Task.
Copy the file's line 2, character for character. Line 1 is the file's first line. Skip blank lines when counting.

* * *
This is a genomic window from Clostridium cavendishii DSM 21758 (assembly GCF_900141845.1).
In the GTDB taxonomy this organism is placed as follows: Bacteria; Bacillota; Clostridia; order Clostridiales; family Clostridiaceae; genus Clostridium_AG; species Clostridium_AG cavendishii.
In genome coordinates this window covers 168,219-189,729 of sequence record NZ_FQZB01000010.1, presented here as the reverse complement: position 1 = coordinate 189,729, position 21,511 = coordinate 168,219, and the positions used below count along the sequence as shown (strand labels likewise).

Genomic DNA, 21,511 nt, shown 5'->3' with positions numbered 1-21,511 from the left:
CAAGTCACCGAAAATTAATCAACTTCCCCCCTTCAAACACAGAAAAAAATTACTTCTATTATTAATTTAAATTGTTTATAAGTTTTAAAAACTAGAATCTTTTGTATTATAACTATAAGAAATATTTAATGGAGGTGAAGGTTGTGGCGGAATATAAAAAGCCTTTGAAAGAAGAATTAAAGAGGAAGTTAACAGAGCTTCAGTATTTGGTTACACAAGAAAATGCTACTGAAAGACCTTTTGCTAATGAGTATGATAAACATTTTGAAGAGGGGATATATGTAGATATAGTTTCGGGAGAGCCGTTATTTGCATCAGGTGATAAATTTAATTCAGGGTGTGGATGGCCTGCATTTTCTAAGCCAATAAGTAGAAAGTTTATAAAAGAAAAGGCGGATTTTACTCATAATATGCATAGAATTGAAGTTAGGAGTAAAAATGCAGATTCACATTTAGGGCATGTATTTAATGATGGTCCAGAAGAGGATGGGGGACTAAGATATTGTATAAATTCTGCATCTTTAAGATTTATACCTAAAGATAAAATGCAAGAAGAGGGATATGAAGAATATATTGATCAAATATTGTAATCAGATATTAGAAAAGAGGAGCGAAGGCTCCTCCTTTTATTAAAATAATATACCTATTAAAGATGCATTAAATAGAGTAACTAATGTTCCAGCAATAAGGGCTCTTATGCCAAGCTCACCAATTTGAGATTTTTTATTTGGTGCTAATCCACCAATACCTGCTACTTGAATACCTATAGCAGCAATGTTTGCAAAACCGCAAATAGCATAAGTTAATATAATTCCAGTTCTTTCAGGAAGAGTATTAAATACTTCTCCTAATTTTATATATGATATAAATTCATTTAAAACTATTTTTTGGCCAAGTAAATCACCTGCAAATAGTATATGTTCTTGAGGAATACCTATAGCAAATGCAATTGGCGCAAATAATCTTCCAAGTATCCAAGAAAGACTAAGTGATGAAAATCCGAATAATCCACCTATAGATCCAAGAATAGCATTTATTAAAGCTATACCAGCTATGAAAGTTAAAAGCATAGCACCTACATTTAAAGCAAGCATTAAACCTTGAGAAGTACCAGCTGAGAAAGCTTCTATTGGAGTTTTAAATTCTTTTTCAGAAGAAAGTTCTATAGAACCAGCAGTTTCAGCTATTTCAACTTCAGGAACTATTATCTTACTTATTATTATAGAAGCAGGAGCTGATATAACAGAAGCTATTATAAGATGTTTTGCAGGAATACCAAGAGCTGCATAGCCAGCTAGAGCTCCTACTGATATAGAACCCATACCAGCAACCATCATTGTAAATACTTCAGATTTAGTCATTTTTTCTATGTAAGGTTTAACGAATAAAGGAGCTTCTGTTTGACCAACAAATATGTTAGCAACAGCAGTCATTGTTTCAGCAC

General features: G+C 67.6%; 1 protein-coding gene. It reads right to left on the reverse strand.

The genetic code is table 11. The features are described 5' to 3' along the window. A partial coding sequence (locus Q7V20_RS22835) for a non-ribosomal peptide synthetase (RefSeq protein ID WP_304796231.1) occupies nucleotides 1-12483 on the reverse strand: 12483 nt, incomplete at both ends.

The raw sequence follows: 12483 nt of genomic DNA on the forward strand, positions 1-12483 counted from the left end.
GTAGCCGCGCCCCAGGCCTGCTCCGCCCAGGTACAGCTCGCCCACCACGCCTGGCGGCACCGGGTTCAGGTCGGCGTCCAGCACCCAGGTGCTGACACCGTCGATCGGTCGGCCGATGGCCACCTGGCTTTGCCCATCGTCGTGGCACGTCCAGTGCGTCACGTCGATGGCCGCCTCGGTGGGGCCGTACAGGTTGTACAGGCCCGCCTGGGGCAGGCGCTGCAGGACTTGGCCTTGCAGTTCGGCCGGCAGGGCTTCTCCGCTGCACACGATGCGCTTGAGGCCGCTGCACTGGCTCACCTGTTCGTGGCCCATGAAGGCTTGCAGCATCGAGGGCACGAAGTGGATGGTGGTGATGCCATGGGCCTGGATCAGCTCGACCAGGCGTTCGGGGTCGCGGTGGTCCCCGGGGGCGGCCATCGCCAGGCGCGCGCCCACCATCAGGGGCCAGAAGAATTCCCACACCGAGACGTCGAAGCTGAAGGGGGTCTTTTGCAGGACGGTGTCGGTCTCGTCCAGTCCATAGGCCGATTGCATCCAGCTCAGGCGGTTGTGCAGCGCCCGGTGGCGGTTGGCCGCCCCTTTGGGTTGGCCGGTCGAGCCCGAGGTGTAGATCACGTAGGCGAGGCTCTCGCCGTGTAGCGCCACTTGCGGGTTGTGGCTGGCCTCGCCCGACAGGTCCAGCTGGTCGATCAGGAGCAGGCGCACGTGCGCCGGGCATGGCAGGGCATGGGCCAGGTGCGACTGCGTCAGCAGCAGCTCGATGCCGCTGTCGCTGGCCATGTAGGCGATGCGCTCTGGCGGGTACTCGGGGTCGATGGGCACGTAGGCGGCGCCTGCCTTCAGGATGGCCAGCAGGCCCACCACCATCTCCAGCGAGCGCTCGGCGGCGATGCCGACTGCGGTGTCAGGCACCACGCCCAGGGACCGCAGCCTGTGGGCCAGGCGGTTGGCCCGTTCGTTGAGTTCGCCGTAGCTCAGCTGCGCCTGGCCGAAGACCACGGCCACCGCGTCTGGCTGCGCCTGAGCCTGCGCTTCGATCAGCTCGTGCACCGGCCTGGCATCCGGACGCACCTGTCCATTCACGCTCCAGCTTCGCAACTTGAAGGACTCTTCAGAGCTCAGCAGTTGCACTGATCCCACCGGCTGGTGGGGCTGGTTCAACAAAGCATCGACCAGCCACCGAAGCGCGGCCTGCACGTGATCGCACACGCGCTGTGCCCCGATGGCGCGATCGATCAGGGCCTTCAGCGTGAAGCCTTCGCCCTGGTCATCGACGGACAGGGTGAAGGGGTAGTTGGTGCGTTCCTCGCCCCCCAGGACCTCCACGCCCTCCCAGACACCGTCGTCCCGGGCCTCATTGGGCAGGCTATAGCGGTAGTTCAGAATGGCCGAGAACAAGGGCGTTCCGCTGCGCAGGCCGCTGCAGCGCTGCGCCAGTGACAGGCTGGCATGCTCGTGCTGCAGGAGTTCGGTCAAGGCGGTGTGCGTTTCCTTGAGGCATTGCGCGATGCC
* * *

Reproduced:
In the GTDB taxonomy this organism is placed as follows: Bacteria; Bacillota; Clostridia; order Clostridiales; family Clostridiaceae; genus Clostridium_AG; species Clostridium_AG cavendishii.